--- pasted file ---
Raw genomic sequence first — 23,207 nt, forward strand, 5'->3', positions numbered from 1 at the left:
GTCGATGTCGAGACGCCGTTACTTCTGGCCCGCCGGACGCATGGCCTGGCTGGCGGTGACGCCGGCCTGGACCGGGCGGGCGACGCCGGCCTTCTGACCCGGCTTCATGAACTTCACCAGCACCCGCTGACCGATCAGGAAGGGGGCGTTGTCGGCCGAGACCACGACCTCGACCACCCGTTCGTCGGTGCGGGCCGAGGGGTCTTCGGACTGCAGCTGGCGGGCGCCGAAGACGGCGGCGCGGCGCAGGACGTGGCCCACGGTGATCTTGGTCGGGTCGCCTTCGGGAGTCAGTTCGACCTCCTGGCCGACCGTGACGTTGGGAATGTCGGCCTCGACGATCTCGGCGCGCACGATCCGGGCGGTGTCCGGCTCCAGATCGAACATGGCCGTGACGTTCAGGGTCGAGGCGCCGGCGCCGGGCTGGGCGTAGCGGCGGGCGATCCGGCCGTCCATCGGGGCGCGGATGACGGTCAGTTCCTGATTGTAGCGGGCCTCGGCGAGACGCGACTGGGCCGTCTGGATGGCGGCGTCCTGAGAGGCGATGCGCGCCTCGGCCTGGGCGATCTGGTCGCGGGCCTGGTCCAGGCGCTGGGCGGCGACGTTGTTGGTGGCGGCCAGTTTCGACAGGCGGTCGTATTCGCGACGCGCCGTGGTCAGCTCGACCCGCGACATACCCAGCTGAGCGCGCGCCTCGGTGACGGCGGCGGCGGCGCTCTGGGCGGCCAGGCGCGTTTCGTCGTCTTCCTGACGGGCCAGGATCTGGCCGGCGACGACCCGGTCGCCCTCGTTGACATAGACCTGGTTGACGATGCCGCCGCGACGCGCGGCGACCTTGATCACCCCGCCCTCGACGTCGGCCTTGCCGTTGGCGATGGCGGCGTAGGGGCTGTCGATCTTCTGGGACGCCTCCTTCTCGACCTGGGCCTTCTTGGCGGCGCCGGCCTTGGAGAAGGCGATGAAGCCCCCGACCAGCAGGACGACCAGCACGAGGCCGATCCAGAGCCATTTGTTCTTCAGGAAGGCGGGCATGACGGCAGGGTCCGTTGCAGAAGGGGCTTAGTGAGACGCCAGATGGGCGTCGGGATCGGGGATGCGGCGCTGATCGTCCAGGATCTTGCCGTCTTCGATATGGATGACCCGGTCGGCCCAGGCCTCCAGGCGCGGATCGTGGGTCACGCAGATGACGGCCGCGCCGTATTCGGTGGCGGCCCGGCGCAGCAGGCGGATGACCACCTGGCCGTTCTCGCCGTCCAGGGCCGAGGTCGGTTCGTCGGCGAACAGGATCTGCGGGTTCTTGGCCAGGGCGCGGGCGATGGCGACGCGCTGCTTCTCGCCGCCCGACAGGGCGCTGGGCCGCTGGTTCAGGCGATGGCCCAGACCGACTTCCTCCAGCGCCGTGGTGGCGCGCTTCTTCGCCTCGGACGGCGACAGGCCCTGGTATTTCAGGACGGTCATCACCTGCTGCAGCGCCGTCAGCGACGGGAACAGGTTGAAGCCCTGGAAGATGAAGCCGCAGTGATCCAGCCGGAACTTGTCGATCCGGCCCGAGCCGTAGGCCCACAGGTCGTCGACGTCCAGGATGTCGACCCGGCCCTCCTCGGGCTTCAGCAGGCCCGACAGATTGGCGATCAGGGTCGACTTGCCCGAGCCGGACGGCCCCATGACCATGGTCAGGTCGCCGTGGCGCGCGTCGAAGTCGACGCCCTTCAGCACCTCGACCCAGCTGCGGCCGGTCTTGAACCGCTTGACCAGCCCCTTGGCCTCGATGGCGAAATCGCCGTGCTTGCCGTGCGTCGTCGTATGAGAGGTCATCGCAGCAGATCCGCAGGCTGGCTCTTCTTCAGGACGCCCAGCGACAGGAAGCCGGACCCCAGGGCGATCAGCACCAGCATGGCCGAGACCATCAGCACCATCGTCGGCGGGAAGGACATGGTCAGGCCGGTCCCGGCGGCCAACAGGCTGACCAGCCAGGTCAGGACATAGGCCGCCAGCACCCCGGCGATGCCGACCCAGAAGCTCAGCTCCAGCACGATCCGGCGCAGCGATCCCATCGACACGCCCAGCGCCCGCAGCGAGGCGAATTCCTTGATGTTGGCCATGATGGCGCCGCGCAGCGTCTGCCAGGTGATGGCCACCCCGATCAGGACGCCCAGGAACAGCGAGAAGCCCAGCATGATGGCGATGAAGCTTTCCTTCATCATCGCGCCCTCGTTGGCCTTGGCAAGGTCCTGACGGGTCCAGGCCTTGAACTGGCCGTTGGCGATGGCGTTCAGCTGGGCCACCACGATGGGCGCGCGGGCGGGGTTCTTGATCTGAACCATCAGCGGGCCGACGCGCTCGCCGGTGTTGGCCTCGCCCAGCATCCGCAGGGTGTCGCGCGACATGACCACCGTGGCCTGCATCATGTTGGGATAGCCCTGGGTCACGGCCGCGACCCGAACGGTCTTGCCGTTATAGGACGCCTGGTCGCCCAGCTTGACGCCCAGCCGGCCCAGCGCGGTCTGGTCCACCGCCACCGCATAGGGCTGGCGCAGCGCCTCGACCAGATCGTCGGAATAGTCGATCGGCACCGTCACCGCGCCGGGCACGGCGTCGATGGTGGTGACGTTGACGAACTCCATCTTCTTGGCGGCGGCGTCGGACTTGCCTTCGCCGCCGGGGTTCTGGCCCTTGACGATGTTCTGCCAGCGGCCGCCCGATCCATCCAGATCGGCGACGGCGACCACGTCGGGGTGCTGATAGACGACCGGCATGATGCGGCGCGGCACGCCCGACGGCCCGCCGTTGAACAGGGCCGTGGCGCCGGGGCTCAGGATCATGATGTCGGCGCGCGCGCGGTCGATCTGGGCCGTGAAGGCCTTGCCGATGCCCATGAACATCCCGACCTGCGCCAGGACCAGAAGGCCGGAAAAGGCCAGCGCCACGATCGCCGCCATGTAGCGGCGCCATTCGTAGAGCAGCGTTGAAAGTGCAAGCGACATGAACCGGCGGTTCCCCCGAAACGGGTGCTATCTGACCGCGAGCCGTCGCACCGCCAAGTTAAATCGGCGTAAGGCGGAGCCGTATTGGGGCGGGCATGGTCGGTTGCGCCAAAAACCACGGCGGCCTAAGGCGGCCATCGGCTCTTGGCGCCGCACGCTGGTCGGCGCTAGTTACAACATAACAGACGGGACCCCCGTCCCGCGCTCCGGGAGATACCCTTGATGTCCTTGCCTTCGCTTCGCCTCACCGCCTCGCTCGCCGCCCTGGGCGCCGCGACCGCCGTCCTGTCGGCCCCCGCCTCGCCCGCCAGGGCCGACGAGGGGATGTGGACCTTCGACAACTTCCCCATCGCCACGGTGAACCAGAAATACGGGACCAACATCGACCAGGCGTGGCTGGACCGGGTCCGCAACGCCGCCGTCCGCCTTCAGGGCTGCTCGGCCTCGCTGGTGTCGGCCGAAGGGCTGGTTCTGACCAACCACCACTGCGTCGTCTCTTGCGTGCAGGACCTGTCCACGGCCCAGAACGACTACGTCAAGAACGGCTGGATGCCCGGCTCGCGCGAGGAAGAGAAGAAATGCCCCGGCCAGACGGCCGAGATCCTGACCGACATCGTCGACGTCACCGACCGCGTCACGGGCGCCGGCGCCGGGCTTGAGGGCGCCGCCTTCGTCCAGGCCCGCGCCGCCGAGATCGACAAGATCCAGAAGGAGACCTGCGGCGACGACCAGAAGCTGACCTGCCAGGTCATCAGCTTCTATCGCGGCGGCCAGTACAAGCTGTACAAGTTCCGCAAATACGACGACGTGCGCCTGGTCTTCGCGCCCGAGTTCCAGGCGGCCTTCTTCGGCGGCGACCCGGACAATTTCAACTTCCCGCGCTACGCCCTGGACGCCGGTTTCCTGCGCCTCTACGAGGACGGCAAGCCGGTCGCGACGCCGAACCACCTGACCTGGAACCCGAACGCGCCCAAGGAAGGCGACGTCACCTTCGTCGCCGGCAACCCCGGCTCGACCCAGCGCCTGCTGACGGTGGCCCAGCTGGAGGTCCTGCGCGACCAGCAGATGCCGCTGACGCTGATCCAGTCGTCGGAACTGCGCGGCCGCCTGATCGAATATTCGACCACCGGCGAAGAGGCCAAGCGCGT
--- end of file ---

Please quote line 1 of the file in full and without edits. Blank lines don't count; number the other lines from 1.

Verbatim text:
Raw genomic sequence first — 23,207 nt, forward strand, 5'->3', positions numbered from 1 at the left: